Zend, Oracle move ahead on PHP development

Zend Technologies and Oracle on Monday will release a beta version of a product linking Oracle’s database to PHP (Hypertext Preprocessor) programming, which is becoming a prominent alternative or supplement to the Java and .Net application development paradigms.

PHP serves as a platform for developing Web applications and Web services, Zend said.

Zend Core for Oracle, which is Zend’s PHP environment that integrates with Oracle databases, will be available as a free download from the Oracle Technology Network and the Zend Web site.

“It’s a tested PHP [product] that bundles the Oracle libraries and it provides our customers an out-of-the-box experience with PHP and Oracle,” said Andy Gutmans, co-founder and vice president of technology at Zend.

“Within three minutes [developers] can get up and running as far as developing Web applications, Gutmans said.

The final production version is due in late September. It also will be a free offering, with Zend to sell supplemental support services and tools

As part of the popular open source LAMP (Linux, Apache, MySQL, and Perl/PHP Python) stack, PHP has caught the eye of not only Oracle but also IBM, which is linking its databases to Zend’s environment.

Zend acknowledges that Java is better suited for more heavy-duty transactional applications such as banking systems than what could be done with PHP. But PHP could provide a front end for these applications.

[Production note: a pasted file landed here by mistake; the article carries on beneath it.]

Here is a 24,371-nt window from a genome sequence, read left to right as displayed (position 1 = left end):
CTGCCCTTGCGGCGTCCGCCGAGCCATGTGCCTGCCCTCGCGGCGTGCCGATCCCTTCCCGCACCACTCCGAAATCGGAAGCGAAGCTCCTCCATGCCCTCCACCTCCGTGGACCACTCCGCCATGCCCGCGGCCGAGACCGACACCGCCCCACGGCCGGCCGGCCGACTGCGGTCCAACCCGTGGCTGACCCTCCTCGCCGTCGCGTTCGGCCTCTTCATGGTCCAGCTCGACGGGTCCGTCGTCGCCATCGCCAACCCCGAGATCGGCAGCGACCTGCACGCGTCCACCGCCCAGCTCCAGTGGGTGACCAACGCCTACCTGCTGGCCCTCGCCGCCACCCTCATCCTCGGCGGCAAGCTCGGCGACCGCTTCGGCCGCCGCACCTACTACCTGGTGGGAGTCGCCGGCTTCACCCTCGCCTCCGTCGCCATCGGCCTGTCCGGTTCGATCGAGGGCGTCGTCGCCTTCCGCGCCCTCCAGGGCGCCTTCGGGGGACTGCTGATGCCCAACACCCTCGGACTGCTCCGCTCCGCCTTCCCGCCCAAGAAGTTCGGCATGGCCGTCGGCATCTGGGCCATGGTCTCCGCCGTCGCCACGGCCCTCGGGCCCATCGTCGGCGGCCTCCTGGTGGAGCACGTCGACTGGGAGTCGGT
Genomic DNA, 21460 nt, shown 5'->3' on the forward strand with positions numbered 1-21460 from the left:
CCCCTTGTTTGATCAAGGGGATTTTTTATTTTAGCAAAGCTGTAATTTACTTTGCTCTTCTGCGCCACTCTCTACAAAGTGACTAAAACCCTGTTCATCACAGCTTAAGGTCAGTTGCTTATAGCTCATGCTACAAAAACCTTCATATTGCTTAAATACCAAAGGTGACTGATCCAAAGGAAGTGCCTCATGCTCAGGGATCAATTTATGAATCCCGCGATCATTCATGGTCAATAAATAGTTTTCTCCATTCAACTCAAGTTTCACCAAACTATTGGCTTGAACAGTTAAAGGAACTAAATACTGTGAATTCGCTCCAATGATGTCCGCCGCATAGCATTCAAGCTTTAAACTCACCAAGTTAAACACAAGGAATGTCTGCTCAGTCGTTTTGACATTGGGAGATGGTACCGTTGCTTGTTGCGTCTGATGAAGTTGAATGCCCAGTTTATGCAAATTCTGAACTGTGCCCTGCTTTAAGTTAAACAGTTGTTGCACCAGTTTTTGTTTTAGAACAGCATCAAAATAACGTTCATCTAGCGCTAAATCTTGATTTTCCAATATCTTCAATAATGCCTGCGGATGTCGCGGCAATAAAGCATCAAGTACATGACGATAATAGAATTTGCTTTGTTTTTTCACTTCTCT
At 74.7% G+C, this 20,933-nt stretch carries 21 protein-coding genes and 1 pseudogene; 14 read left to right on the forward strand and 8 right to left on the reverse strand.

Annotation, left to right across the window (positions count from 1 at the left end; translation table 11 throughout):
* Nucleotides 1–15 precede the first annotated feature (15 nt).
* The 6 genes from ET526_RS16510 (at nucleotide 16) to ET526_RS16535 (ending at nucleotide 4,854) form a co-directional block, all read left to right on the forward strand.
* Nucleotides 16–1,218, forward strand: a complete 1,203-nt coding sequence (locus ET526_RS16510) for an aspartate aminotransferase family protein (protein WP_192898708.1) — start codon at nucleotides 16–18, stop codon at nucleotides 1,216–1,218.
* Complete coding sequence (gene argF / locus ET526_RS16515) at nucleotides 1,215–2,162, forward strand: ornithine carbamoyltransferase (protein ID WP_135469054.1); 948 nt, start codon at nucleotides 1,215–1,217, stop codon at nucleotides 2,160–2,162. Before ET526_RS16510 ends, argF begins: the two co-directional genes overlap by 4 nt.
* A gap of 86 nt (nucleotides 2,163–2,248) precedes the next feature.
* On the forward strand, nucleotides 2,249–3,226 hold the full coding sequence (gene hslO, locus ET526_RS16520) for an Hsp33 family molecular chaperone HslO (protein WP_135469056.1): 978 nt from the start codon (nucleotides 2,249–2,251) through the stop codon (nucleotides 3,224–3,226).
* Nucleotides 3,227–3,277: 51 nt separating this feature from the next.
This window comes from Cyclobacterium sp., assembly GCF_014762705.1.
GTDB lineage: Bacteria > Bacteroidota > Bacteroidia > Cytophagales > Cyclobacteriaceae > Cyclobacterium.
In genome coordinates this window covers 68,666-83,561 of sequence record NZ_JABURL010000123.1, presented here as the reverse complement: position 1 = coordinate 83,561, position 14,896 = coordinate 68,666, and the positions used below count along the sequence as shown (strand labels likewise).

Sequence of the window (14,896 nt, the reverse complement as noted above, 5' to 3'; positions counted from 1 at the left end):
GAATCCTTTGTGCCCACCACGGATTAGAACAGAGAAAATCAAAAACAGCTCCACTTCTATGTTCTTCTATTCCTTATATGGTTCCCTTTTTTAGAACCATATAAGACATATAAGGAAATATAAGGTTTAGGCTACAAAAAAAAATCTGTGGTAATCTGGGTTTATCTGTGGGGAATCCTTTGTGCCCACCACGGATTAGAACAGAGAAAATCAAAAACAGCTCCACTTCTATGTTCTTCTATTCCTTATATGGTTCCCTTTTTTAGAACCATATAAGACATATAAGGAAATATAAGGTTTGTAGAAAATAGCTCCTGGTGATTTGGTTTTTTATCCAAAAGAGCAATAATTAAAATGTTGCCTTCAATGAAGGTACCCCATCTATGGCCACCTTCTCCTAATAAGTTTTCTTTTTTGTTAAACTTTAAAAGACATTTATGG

Included in Zend Core for Oracle is an OCI8 (Oracle Call Interface) driver (the number 8 has remained from when Oracle was on Version 8 of its database). The driver provides the C code-level API for working with the Oracle API. PHP is written in C code, according to Oracle.

Despite the recent buzz over PHP, Evans Data said early this month that the number of developers using PHP, Perl, and Python had declined during the last year in the Middle East, Africa, and Europe.

But Zend remains skeptical. “We saw that report as well, and several other industry analysts said they don’t believe the material and the data in that report,” said Mike Pinette, vice president of business development at Zend.

“Certainly our experience as makers of PHP is such that we’re not seeing the drop-off,” with revenues doubling, he said.

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